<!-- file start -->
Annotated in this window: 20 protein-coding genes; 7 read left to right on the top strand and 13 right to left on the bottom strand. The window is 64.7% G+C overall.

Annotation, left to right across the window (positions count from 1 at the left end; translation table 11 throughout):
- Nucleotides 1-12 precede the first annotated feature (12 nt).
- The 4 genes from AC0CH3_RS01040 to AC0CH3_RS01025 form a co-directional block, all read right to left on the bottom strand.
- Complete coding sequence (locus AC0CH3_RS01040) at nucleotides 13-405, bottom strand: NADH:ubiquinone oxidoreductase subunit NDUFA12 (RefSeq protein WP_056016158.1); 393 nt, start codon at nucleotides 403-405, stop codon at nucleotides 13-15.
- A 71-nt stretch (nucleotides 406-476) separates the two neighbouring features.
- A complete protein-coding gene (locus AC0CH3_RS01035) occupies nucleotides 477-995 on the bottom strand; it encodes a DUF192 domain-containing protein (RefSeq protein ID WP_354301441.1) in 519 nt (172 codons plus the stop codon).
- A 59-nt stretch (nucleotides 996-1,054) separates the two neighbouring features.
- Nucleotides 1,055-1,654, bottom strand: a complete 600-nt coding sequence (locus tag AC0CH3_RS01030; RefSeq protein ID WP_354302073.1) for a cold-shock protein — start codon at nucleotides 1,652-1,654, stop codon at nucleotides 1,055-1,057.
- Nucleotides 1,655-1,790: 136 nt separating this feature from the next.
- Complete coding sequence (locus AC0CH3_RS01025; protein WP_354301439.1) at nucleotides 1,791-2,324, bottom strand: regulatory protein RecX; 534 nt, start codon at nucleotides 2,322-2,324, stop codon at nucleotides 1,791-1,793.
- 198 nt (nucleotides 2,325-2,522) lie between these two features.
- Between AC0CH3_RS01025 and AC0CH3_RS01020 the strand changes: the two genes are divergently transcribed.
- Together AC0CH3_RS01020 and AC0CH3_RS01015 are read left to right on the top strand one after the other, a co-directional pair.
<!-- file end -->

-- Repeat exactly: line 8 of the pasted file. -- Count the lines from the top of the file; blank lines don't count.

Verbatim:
- A 59-nt stretch (nucleotides 996-1,054) separates the two neighbouring features.